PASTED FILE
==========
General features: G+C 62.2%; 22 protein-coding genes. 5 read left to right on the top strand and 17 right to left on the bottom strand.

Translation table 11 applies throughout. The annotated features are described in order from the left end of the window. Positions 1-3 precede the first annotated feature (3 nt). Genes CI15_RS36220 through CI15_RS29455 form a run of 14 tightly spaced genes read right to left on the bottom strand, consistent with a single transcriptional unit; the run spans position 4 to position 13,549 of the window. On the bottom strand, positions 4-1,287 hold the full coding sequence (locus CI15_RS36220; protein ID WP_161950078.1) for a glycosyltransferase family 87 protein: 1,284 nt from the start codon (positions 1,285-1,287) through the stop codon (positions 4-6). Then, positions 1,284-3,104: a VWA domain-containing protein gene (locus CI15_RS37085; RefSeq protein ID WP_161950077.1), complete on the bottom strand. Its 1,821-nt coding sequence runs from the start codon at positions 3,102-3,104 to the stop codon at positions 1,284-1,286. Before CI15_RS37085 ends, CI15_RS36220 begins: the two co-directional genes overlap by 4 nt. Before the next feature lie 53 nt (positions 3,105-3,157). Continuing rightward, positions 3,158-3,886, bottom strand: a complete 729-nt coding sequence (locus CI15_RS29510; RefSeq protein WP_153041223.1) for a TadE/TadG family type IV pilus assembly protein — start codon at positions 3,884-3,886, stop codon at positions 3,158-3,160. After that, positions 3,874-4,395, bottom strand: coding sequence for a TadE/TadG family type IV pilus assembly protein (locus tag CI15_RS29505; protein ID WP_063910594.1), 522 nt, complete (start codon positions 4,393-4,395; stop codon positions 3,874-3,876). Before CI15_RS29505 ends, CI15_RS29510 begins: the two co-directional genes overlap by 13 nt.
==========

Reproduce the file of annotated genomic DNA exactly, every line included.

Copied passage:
General features: G+C 62.2%; 22 protein-coding genes. 5 read left to right on the top strand and 17 right to left on the bottom strand.

Translation table 11 applies throughout. The annotated features are described in order from the left end of the window. Positions 1-3 precede the first annotated feature (3 nt). Genes CI15_RS36220 through CI15_RS29455 form a run of 14 tightly spaced genes read right to left on the bottom strand, consistent with a single transcriptional unit; the run spans position 4 to position 13,549 of the window. On the bottom strand, positions 4-1,287 hold the full coding sequence (locus CI15_RS36220; protein ID WP_161950078.1) for a glycosyltransferase family 87 protein: 1,284 nt from the start codon (positions 1,285-1,287) through the stop codon (positions 4-6). Then, positions 1,284-3,104: a VWA domain-containing protein gene (locus CI15_RS37085; RefSeq protein ID WP_161950077.1), complete on the bottom strand. Its 1,821-nt coding sequence runs from the start codon at positions 3,102-3,104 to the stop codon at positions 1,284-1,286. Before CI15_RS37085 ends, CI15_RS36220 begins: the two co-directional genes overlap by 4 nt. Before the next feature lie 53 nt (positions 3,105-3,157). Continuing rightward, positions 3,158-3,886, bottom strand: a complete 729-nt coding sequence (locus CI15_RS29510; RefSeq protein WP_153041223.1) for a TadE/TadG family type IV pilus assembly protein — start codon at positions 3,884-3,886, stop codon at positions 3,158-3,160. After that, positions 3,874-4,395, bottom strand: coding sequence for a TadE/TadG family type IV pilus assembly protein (locus tag CI15_RS29505; protein ID WP_063910594.1), 522 nt, complete (start codon positions 4,393-4,395; stop codon positions 3,874-3,876). Before CI15_RS29505 ends, CI15_RS29510 begins: the two co-directional genes overlap by 13 nt.